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German Study: Evolving Corona Virus Similar to HIV

Quarantine and a safe distance between people are aimed at preventing the corona virus from infiltrating human bodies through the respiratory system. But when the virus actually infiltrates the body, in which part of it does it hide?

The emerging coronavirus can hide in the throat, and every time a person coughs, it spreads the virus in the air and causes infections for those around it.

In order to stay healthy and contain SARS-Cove-2, health experts are advised to stay at home and stay away from others.

But efforts to combat corona over a broad population may not be very clear. The small virus that causes Covid-19 is smart, elusive, and powerful that can challenge ordinary vaccines.

Those findings are the findings of a new study by a team of 18 scientists in Germany and published in the Nature journal this month.

In two separate laboratories, scientists carefully studied the prevalence of SARS-Cove-2 in the bodies of nine patients, and recorded daily measurements in order to understand each stage of infection.

The scientists wrote that "an active recurrence of the virus in the upper respiratory tract puts chances of containing Covid-19 in its proper perspective."

Observers of ongoing studies on the new virus praised the work done by the German team, according to the American Daily Beast website which quoted professor of pathology, immunology and laboratory medicine at the University of Florida Medical School, David Ostrov, as saying that there was "huge news" in the journal Nature.

Among other things, German scientists have revealed that the multiplication of the SARS-Cove-2 virus begins in the throat and not in the lungs. For this reason, a simple throat scan is sufficient to detect infection with the virus, and there is likely no need for a disturbing nose scan.

The virus is mostly spread by people who cough on each other. Depending on the site, you are less likely to develop an emerging corona by touching the same touchpad or toilet handle than an infected person has touched.

He says it is safe for a person with Covid-19 to leave hospital 10 days after symptoms appear.

But the German study also has bad news, as the antibodies our bodies produce in response to Covid-19 do not really destroy the virus. This makes the new corona similar to HIV.

That conclusion has implications for international efforts to develop vaccines and other treatments.

In addition to the important information for doctors, scientists and the general public, the German study tells a story that helps to understand the global epidemic.

Peter Kulczynski, a virologist and biotechnology investor, summarized what was reported in the Nature journal on Twitter. He wrote that "the study reveals a distinct trick that SARS-Cove-2 has learned that makes it worse than the first SARS virus," which killed about 800 people in 2003.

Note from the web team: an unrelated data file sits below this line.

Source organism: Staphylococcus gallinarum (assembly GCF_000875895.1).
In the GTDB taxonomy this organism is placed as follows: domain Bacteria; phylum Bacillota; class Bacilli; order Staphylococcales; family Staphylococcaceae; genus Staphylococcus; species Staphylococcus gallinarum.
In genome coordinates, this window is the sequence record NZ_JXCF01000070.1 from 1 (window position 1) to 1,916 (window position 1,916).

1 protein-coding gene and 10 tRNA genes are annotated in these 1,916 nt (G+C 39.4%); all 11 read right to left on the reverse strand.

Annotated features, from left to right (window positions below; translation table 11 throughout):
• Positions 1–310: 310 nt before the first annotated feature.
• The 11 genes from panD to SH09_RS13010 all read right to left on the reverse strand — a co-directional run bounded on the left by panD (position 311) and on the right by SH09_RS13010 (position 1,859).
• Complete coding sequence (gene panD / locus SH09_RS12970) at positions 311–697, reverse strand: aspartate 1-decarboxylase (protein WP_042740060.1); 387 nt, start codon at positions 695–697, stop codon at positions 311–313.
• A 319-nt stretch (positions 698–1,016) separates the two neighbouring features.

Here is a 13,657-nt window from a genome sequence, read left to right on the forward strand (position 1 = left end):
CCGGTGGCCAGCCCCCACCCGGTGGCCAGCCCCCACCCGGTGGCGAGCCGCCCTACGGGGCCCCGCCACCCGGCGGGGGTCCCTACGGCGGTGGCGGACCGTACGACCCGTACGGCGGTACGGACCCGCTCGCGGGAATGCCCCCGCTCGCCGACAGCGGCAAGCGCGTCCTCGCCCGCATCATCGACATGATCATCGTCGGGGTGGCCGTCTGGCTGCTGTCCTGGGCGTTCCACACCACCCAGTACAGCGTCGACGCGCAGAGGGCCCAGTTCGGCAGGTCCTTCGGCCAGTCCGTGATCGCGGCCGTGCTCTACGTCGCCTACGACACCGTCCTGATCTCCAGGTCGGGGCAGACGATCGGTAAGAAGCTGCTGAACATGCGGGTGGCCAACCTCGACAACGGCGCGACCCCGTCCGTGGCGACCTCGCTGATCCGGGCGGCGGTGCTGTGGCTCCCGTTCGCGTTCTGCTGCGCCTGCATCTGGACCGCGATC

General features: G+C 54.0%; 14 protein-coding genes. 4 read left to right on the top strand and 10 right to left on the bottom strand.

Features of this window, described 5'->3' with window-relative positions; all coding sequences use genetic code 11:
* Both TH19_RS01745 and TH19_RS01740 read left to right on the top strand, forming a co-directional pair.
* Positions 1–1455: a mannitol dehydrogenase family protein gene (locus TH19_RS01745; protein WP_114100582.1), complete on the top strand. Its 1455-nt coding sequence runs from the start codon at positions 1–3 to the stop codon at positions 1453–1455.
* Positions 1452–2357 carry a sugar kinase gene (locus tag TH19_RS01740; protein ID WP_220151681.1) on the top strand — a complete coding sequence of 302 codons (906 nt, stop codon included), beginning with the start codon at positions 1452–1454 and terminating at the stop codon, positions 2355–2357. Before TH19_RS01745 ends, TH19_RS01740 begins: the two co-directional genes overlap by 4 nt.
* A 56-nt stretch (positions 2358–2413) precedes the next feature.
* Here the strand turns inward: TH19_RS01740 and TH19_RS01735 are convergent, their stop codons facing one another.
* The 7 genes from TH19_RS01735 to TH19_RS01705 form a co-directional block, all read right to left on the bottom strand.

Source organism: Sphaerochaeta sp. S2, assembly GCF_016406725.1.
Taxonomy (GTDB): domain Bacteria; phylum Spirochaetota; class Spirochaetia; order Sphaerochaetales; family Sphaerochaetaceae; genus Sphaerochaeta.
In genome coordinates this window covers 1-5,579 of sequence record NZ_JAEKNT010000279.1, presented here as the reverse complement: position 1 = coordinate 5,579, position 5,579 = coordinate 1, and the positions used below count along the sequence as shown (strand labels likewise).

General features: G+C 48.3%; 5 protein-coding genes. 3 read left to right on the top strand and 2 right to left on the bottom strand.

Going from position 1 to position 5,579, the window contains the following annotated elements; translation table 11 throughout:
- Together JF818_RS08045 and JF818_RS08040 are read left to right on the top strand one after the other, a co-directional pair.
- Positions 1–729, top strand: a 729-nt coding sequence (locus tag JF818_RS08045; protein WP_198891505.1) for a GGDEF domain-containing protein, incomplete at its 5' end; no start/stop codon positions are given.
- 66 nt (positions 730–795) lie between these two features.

Viruses enter the cells of our bodies by interacting with specific proteins. Once in, the viruses hijack the cell mechanisms in order to reproduce themselves.

When that happens, our bodies sometimes panic, and they trigger a strong immune response that can reach very far that may lead to our illness or even death.

SARS-Cove-2 prefers ACE2 protein. "Think of the protein as a specific door handle that defines the virus how it wants it to open," Kulcinski explains.

There are a lot of ACE2 proteins in our throats, which are an excellent place for the virus to hide, reproduce and prepare to spread.

From the throat, the virus can spread internally to the lungs, making it more dangerous for the host body. With each cough, the virus is directed outward.

Ostrov, a professor at the University of Florida, focused on what German scientists have found about the antibodies that our bodies produce through a process called seroconversion.

According to the study, "When cycles of viral burden are aligned, it appears that there is no abrupt elimination of the virus during a serum reactivity coup." Instead, "serum reactivity reversal early in the second week coincides with a slow and steady decline in viral load in sputum."

This means that antibodies are not effective in removing the virus, according to Ostrov, who added, "This is important when considering viruses and vaccines. HIV also stimulates the production of antibodies that fail to eliminate the virus, like many viruses such as hepatitis C virus."

"People have tried and failed to develop vaccines against such viruses, so we should not be sure that the vaccine strategy will succeed." But this does not mean stopping attempts, as vaccines may eventually work.

If not, scientists may consider changing their strategy. Instead of relying on vaccines, doctors may treat newborns as well as AIDS patients, that is, through a combination of drugs that manage and not eliminate infection.

Source / agencies